The Great Gainesville Car Show raises over $3,000 for Noah’s Endeavor
Car enthusiasts took over about four city blocks in downtown Gainesville on Saturday for the big Gainesville Auto Show.
About 100 cars and motorcycles paid $20 and $10, respectively, to show off their rides between 9 a.m. and 2 p.m.
Fort White resident Pat Langmeyer paid to show off his classic 1970 GMC truck. He took a rag and dragged it over the door frame, keeping the car pristine. The bright blue paint of the truck reflected the rays of the sun.
The truck represents a seven-year feat of mechanical work between Langmeyer and his son, Justin. He has been around cars all his life and has been exhibiting them for 30 years. He prefers to drive the classic models.
“Not everyone has one,” he said.
Noah’s Endeavour, a non-profit organization that provides sports for children with disabilities, organized the car show to raise funds for their activities. The group organizes activities such as soccer, basketball and baseball where all children have the opportunity to play. They raised over $3,000 for their Saturday events.
Will Voelker and his wife, Shelly, are directors of Noah’s Endeavour. The organization began around 2000 as a Boys and Girls Club baseball program for children without disabilities and children with disabilities to play together. When the original founder moved on, Will and Shelly took over. Originally named Endeavor Adapted and Inclusive Recreation, the program was renamed Noah’s Endeavor in 2009 after the death of the Voelkers’ son.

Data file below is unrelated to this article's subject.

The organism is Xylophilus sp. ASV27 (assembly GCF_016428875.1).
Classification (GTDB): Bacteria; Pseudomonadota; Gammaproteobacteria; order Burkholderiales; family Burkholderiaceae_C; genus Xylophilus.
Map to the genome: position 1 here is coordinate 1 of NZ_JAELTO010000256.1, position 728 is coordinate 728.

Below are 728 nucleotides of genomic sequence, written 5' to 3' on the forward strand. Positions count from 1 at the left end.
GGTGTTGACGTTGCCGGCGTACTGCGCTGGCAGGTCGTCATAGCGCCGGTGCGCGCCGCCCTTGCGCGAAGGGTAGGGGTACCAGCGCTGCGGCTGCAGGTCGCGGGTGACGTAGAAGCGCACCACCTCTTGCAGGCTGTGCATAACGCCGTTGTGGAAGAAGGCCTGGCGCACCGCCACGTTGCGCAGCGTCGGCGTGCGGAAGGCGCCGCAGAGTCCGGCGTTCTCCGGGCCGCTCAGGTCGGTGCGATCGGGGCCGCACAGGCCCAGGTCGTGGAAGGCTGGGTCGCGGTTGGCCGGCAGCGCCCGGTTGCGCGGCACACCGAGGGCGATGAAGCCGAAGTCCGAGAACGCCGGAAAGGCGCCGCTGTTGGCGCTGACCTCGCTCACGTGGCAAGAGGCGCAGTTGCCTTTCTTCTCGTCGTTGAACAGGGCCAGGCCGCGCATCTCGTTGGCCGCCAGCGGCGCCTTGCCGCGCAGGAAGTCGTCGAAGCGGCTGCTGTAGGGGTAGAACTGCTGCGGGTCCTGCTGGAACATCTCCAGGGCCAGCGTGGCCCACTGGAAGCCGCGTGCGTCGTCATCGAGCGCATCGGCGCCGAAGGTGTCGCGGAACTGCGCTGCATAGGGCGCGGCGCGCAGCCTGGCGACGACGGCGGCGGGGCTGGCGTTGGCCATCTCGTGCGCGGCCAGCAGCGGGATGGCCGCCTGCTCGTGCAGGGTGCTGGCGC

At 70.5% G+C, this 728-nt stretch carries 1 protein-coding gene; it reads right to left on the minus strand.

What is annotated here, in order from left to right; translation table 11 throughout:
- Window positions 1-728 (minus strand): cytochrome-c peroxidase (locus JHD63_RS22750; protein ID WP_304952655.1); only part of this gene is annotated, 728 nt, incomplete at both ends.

Finding activities Noah could participate in was difficult, Shelly said. He was often sidelined or not allowed to participate. With Noah’s Endeavour, children of all skill levels are welcome to play.
Piyush Agade, a PhD student at the University of Florida, has volunteered with Noah’s Endeavor since 2018 as part of the UF Kickboxing Club. He recently volunteered for one of their sporting events in February. The kids are having fun, he says.
“It’s very gratifying,” he said.
Ana Jaramillo is also a student at UF. As part of the marketing program, she took on the task of promoting and helping fund the auto show event for a business development project. She and other marketing students raised over $1,000 to host the show.
Jaramillo said hosting the auto show every year requires a lot of logistical coordination and sees the Voelkers as “go-getters.”
“I was honored to represent them,” she said.
UF’s marketing department helped Gainesville’s first major auto show take place about five years ago. As part of the marketing program, some students have agreed to work with Noah’s Endeavor to help promote and organize the event.
“They really worked hard to help me get it up and running,” Will said.
The Voelkers are car people. Will has owned a 1951 Chevy pickup truck, a 1969 Chevelle, and a 1974 Ford Bronco. He also dabbled in motorcycles, owning a 1969 Harley-Davidson FLH Full Dresser and a 1956 Harley-Davidson Servi-Car.
Beyond that, Noah was also a car guy. Shelly thinks he would have had a great time at the car show. She works as the Family and Education Specialist for the Florida-Virgin Islands Deafblind Collaborative at UF, but considers Noah’s Endeavor her fun job.
“If I see kids who are normally on the sidelines having fun, that’s what I like,” she said.